My sister, who had always been very active in sports during her school days, suffered a similar fate and was plagued by the curses of obesity like fibroadenomas and cholelithiasis. I too had the sword of family history of diabetes hanging dangerously low over me. I felt defeated and accepted that I would always be fat, donated my wardrobe of short skirts and jeans, and started wearing shapeless salwaar kameez and baggy jeans. I wore only black outfits for two whole years! My self-image took a serious beating, but I kept repeating to myself that physical attributes shouldn’t bother me, I was above all that. But bother it did, not just ‘looking fat’ but also the health risks associated with it.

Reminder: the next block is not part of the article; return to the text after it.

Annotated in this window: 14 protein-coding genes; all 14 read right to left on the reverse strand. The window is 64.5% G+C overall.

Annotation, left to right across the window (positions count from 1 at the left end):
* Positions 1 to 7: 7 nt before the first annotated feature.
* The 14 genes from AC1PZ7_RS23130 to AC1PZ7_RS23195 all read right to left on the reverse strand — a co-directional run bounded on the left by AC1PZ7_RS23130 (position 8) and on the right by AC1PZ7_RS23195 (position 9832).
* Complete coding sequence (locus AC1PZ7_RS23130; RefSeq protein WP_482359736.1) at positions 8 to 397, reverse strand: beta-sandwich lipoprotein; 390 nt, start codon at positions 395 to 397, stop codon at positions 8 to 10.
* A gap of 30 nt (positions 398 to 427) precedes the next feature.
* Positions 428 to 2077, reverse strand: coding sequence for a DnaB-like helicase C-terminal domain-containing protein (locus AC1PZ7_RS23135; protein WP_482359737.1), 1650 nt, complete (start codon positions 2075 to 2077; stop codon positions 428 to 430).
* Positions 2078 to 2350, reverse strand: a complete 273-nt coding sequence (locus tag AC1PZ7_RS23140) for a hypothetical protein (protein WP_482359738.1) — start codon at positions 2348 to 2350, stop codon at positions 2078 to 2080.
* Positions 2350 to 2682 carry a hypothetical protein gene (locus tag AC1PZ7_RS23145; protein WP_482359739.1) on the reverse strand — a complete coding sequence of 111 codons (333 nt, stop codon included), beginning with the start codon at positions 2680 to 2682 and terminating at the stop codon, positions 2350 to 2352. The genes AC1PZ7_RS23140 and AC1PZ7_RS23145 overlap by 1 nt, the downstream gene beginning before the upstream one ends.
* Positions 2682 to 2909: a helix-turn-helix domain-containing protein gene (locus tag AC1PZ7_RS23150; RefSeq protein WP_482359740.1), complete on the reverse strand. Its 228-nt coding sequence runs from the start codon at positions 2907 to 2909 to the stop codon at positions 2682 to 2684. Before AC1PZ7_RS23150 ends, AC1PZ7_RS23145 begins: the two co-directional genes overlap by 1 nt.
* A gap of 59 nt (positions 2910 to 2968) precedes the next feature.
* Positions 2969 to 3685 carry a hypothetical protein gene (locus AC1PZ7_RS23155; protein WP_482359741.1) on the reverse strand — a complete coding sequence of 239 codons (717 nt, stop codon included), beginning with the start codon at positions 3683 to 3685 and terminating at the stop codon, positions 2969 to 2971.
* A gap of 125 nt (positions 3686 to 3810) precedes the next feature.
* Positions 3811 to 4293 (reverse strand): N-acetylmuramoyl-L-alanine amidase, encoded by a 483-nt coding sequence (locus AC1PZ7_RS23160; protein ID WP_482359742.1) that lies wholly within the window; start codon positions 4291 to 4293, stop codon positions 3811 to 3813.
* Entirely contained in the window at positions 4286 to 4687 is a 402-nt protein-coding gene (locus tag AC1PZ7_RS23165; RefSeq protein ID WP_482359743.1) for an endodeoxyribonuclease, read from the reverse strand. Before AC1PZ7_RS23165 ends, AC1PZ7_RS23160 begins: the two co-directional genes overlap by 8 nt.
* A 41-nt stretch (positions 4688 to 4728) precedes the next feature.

My sister lost twenty eight kilos last year, using the gym facilities in her college and following a healthy diet, and has maintained it ever since. Now I was the only fat person in the extended family and the cornerstone of all weight-related discussions! I huffed and puffed while climbing stairs in the hospital, I turned crimson while giving dietary advice to patients, I was convinced no one would ever be attracted to me (not that I wanted to be with a man who judged women on physical appearance, but I didn’t want the poor guy to settle for ‘The Hulk’!), I was used to matronly well meaning women patting my hand and asking ‘Fourth month, Majoni?’ on noticing the unsightly lower belly bump, and the dismay I felt when random people gushed over my cute daughter (read nine year old cousin)!